On June 23rd, 1:00 – 3:30pm, Tatnuck will host an author event for Southborough resident Meredith O’Brien’s newly published Mortified: A Novel About Oversharing.
Some of you may be familiar with O’Brien through her blogs. This May, she published her first book. The story focuses on a suburban mother who writes a blog.
Of course, she is bombarded with questions about how “true” the story is. So, is this a fictionalization of her own life?
Absolutely not. O’Brien writes, “I am not Maggie and Maggie — who blogs in a raw, profanity-laden, no-holes-barred, slash-and-burn fashion — is not me.”
Mortified is the story of an anonymous blogger, Maggie, who runs into trouble after venting her personal feelings about her life and her family.
O’Brien writes under her own name (complete with posted photo) in the blog Picket Fence Post, about real life as a suburban mom of three. Her public persona keeps her from writing about private problems and emotions.
On June 23rd, O’Brien will field questions, talk about the inspiration for her novel and read an excerpt. (More details are in the Tatnuck flyer to the right. Click to enlarge.)
This week, O’Brien gave me a chance to ask my own questions about her book and life as a blogger/novelist.
Q: You have made it clear that you are not Maggie. It sounds like you disapprove of some aspects of the character. Are there any ways that you are like her?
A: Maggie and I are very, very different on many levels. However there are a few little stories about Maggie, here and there, that were inspired by real life experiences.
For example, Maggie was totally overwhelmed by the flood of paperwork that her young children brought home from school and missed the flier about her daughter’s in-school Halloween party. It was sitting in an unread mountain of paperwork in her kitchen. Her daughter tearfully called Maggie from the classroom telephone on the morning of the party to ask why she wasn’t there since everyone else had a parent in attendance. That same thing happened to me except that parents weren’t asked to arrive in costume as they were in the book. And I was just as embarrassed as Maggie was to be summoned to school by my kid.
Q: Are there any ways you wish you were?
A: I wish I had some I her devil-may-care attitude about things, however not so much that it gets me into the trouble she creates in the book.
Q: Obviously when Maggie’s identity is revealed, she comes to regret things she has written. Have you ever posted something about your life or someone else that you later regretted?
A: I’ve tried to be very conscientious about that. I think there may have been one, maybe two times over the past 10 years I’ve written something and then, after hitting “publish,” quickly changed my mind and deleted it. However those posts were never something angry. Usually they were about a funny anecdote that’s on the edge of being TMI (too much information) but is very relatable to other parents. As my children have gotten older though, I no longer publish those kinds of tales.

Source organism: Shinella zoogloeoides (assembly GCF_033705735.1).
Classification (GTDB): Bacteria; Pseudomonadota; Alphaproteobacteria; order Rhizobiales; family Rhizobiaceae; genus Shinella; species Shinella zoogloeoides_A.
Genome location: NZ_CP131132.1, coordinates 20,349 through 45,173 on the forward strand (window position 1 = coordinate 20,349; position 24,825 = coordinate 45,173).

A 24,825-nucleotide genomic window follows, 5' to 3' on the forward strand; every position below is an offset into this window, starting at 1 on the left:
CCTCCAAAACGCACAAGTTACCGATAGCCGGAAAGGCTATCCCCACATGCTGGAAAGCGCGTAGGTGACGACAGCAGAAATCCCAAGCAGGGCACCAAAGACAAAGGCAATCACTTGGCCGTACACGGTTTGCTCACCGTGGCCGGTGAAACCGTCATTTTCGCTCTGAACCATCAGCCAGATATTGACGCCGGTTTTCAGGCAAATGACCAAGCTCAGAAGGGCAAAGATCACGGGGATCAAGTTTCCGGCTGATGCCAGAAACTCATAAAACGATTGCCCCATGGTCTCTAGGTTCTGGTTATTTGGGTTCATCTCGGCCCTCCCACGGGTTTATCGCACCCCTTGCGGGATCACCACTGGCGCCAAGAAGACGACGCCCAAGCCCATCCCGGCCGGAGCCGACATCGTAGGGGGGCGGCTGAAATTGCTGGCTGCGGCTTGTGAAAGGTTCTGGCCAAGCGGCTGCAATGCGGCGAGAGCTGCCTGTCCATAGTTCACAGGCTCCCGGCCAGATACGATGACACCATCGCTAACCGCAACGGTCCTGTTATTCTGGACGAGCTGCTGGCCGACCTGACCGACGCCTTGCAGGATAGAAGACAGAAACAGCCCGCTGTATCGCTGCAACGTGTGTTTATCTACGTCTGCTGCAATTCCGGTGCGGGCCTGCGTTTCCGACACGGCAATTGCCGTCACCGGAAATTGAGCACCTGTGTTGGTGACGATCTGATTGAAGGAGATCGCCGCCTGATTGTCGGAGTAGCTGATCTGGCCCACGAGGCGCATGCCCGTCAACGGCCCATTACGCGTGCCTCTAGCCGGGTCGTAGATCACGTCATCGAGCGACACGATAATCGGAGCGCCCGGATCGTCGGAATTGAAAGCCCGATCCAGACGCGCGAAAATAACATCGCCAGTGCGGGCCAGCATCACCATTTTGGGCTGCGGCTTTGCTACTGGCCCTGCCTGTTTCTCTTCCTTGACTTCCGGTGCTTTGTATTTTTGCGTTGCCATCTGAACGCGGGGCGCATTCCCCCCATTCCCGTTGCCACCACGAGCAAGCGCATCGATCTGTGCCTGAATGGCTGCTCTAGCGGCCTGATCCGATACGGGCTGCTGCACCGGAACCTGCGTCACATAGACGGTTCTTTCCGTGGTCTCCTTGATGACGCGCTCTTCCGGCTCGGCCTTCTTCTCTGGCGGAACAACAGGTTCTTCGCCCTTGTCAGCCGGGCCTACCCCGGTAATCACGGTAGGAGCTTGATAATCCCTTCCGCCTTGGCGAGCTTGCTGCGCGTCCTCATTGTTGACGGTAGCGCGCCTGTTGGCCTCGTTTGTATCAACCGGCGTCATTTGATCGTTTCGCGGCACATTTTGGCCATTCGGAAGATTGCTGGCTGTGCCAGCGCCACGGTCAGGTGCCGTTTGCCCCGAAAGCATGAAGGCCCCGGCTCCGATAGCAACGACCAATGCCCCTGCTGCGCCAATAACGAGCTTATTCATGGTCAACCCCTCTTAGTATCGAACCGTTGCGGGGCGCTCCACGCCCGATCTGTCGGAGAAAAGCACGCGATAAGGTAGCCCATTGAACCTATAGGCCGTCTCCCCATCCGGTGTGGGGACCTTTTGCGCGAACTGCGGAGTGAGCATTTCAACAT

Q: It sounds like you try to respect your family’s privacy. How does your family feel about your blog? Has it changed over time?
A: When my children were very young I wrote quite candidly about the challenges and the insanity of raising small kids. The bizarre daily anecdotes — like about how one of the kids would eat all sorts of vile things like trash and cat food — were abundant and funny. Most parents have stories about strange things that happened when they dared to go to the bathroom, alone, for 30 seconds. I shared mine and was able to commiserate and laugh with others who were in similar situations.
My kids used to love the fact that I blogged and sometimes would say, “Hey Mom, blog about this!” When that changed to, “Mom! Do! Not! Blog! About! This!” I not only didn’t blog about the matter but stopped using their names.
Now I rarely blog about my family any more and focus on other subjects like media, pop culture and news.
Q: Speaking of your other blog topics – I see that you have a second blog, Notes from the Asylum. Plus, you are a full time Journalism teacher at Framingham State, an adviser to their newspaper, and an author with a novel to promote. You are also working on a non-fiction book chronicling Trottier’s band. Can you continue juggling all of these projects? Or will you be putting anything on hold?
A: I have had to temporarily put a hold my regular blogging because I’ve been intensely involved with research and interviews for my next book about the year in the life of a middle school band. Additionally, I developed a new class about online and social media this past spring at FSU — for which I also created a blog — and have been working on my syllabus for another journalism course this fall Something has to give, like sleeping and, currently, regular blogging.
If you have your own questions for the author, or would like to have her sign your book, stop by Tatnuck on Sunday afternoon.